Putin’s Former Supervisor Mines a Fortune in Shares
Published: April 6, 2011 (Issue # 1650)
Vladimir Litvinenko is a well-connected man.
The rector of the St. Petersburg Mining Institute oversaw Vladimir Putin’s dissertation, which in 1996 earned the current prime minister a doctorate in economics.
Last year, Litvinenko became chairman of the board of PhosAgro, the country’s largest producer of phosphate-based fertilizers.
Now he is a multimillionaire, worth an estimated $350 million to $450 million after an investor prospectus filed by PhosAgro last week showed he holds 5 percent of the company’s shares.
The fortune is raising eyebrows because Litvinenko, who has headed the state mining institute since 1994, was not previously known as a businessman. Litvinenko’s apparently rapid rise to riches speaks volumes in a country where who you know can be as important as what you know — if not more so.
Litvinenko seems to owe his luck to being the right man in the right place at the right time.
“He is an expert in that sector, and he has direct links with Vladimir Putin — what more can you ask for?” said Georgy Ivanin, a senior analyst with Alfa Bank.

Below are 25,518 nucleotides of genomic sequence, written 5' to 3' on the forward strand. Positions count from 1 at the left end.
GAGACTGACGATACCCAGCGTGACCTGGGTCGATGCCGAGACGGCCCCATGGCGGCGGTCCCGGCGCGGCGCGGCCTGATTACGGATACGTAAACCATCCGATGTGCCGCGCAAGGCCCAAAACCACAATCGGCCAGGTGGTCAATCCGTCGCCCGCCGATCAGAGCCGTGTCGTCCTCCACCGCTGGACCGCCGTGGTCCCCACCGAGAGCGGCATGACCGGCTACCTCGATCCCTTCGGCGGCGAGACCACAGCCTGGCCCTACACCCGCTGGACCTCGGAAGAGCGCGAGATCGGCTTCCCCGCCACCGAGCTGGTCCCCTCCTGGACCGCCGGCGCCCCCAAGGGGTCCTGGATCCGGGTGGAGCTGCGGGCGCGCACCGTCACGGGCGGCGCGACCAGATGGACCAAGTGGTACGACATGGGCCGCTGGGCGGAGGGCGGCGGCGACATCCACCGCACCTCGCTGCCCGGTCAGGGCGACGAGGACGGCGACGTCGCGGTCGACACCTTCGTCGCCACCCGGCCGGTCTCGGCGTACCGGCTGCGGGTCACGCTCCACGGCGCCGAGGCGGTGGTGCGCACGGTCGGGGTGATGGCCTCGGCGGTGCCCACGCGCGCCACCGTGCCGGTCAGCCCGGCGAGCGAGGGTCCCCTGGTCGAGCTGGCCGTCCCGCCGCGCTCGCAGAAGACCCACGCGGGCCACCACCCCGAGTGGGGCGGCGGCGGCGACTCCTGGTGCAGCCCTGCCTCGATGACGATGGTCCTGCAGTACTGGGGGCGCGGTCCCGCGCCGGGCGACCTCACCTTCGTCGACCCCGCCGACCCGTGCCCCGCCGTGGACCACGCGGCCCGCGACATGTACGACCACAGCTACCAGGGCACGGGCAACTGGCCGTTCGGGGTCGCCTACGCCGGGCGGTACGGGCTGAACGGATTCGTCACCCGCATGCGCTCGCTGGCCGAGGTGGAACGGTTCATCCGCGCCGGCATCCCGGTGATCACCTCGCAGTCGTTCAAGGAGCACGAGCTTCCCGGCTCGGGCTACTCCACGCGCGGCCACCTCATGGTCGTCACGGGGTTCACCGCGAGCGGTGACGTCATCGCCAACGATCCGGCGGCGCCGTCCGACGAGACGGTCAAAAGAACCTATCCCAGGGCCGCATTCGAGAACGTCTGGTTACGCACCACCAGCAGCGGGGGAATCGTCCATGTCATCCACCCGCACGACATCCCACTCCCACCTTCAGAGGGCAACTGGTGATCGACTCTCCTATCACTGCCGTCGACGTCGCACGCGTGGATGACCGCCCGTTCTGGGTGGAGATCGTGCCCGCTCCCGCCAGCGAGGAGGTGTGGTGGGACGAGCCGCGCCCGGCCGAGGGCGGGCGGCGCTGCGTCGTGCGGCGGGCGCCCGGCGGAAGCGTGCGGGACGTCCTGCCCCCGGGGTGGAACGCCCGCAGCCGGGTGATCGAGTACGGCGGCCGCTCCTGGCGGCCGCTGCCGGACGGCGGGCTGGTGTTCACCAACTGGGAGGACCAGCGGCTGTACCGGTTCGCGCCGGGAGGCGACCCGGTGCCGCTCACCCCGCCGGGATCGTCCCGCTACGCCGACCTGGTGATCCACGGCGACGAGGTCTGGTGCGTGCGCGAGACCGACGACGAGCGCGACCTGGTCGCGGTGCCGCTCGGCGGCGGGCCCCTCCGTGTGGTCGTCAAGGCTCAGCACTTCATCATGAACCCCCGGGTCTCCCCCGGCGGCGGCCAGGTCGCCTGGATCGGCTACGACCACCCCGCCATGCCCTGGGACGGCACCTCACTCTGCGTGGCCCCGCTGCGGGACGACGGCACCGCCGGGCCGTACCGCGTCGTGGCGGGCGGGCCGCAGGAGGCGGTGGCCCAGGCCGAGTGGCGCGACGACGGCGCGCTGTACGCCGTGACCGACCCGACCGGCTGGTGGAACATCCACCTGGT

Asked how Litvinenko became a shareholder, PhosAgro spokesman Timur Belov said by telephone that the company has a policy of not commenting on its shareholders beyond what is published officially.
The mining institute did not reply to written questions sent to Litvinenko’s office last week. One of his aides, who identified himself only by his first name and patronymic, Viktor Mikhailovich, said by telephone that the institute’s press service would look into the questions.
Litvinenko has proved his political allegiance to Putin more than once. In 2000 and 2004, he headed the St. Petersburg campaign team for Putin’s election as president.
His role in supervising Putin’s doctorate has been questioned since 2006, when Clifford Gaddy, a scholar at the Brookings Institution in Washington, demonstrated that key parts of the dissertation, which discusses resources planning in St. Petersburg and the neighboring Leningrad Oblast, appeared to have been plagiarized from a 1978 U.S. business school textbook.
Litvinenko has denied the allegations of plagiarism, and Putin’s spokesman Dmitry Peskov told The St. Petersburg Times that they were “slanderous.”
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